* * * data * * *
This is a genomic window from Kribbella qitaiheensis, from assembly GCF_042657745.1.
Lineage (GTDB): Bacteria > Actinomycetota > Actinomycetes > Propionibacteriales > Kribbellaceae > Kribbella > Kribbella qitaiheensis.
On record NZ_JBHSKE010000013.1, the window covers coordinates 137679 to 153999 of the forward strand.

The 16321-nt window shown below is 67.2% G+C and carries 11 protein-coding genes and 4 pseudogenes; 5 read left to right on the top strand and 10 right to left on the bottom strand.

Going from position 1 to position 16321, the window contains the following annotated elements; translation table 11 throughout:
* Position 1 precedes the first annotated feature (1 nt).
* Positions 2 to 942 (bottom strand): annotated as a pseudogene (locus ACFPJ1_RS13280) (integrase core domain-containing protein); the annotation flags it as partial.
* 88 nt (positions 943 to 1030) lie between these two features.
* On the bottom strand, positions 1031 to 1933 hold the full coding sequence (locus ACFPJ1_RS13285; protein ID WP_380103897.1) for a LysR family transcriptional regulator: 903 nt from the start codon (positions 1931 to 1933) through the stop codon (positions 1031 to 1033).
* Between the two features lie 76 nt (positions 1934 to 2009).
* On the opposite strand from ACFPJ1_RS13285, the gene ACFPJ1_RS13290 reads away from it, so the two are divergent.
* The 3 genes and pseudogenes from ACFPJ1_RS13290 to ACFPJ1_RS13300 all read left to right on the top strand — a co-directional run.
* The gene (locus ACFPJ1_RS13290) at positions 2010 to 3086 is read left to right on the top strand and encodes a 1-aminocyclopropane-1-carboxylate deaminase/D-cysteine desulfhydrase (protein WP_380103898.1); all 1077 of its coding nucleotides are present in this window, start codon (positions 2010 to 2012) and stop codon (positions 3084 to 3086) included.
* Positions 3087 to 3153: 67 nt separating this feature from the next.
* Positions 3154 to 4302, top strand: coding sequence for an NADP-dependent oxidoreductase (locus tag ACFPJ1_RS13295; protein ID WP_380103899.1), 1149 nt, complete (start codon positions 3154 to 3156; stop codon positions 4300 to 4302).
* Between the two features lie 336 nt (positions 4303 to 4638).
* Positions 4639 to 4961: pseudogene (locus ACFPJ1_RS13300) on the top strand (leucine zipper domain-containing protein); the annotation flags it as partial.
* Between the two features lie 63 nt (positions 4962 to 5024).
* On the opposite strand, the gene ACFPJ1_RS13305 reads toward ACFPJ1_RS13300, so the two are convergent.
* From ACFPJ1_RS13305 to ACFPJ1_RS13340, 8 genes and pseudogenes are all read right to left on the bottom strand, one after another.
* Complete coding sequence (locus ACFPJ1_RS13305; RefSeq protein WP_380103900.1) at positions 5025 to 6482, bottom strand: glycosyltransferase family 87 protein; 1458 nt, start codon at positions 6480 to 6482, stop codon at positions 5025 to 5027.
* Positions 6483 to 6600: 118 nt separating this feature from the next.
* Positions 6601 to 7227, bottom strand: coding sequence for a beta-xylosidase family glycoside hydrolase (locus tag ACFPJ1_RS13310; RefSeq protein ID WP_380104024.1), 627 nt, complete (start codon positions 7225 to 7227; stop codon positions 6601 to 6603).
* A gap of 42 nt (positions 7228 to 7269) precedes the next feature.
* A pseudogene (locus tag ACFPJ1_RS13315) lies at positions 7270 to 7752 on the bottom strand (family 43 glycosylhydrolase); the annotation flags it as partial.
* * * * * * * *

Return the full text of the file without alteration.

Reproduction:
This is a genomic window from Kribbella qitaiheensis, from assembly GCF_042657745.1.
Lineage (GTDB): Bacteria > Actinomycetota > Actinomycetes > Propionibacteriales > Kribbellaceae > Kribbella > Kribbella qitaiheensis.
On record NZ_JBHSKE010000013.1, the window covers coordinates 137679 to 153999 of the forward strand.

The 16321-nt window shown below is 67.2% G+C and carries 11 protein-coding genes and 4 pseudogenes; 5 read left to right on the top strand and 10 right to left on the bottom strand.

Going from position 1 to position 16321, the window contains the following annotated elements; translation table 11 throughout:
* Position 1 precedes the first annotated feature (1 nt).
* Positions 2 to 942 (bottom strand): annotated as a pseudogene (locus ACFPJ1_RS13280) (integrase core domain-containing protein); the annotation flags it as partial.
* 88 nt (positions 943 to 1030) lie between these two features.
* On the bottom strand, positions 1031 to 1933 hold the full coding sequence (locus ACFPJ1_RS13285; protein ID WP_380103897.1) for a LysR family transcriptional regulator: 903 nt from the start codon (positions 1931 to 1933) through the stop codon (positions 1031 to 1033).
* Between the two features lie 76 nt (positions 1934 to 2009).
* On the opposite strand from ACFPJ1_RS13285, the gene ACFPJ1_RS13290 reads away from it, so the two are divergent.
* The 3 genes and pseudogenes from ACFPJ1_RS13290 to ACFPJ1_RS13300 all read left to right on the top strand — a co-directional run.
* The gene (locus ACFPJ1_RS13290) at positions 2010 to 3086 is read left to right on the top strand and encodes a 1-aminocyclopropane-1-carboxylate deaminase/D-cysteine desulfhydrase (protein WP_380103898.1); all 1077 of its coding nucleotides are present in this window, start codon (positions 2010 to 2012) and stop codon (positions 3084 to 3086) included.
* Positions 3087 to 3153: 67 nt separating this feature from the next.
* Positions 3154 to 4302, top strand: coding sequence for an NADP-dependent oxidoreductase (locus tag ACFPJ1_RS13295; protein ID WP_380103899.1), 1149 nt, complete (start codon positions 3154 to 3156; stop codon positions 4300 to 4302).
* Between the two features lie 336 nt (positions 4303 to 4638).
* Positions 4639 to 4961: pseudogene (locus ACFPJ1_RS13300) on the top strand (leucine zipper domain-containing protein); the annotation flags it as partial.
* Between the two features lie 63 nt (positions 4962 to 5024).
* On the opposite strand, the gene ACFPJ1_RS13305 reads toward ACFPJ1_RS13300, so the two are convergent.
* From ACFPJ1_RS13305 to ACFPJ1_RS13340, 8 genes and pseudogenes are all read right to left on the bottom strand, one after another.
* Complete coding sequence (locus ACFPJ1_RS13305; RefSeq protein WP_380103900.1) at positions 5025 to 6482, bottom strand: glycosyltransferase family 87 protein; 1458 nt, start codon at positions 6480 to 6482, stop codon at positions 5025 to 5027.
* Positions 6483 to 6600: 118 nt separating this feature from the next.
* Positions 6601 to 7227, bottom strand: coding sequence for a beta-xylosidase family glycoside hydrolase (locus tag ACFPJ1_RS13310; RefSeq protein ID WP_380104024.1), 627 nt, complete (start codon positions 7225 to 7227; stop codon positions 6601 to 6603).
* A gap of 42 nt (positions 7228 to 7269) precedes the next feature.
* A pseudogene (locus tag ACFPJ1_RS13315) lies at positions 7270 to 7752 on the bottom strand (family 43 glycosylhydrolase); the annotation flags it as partial.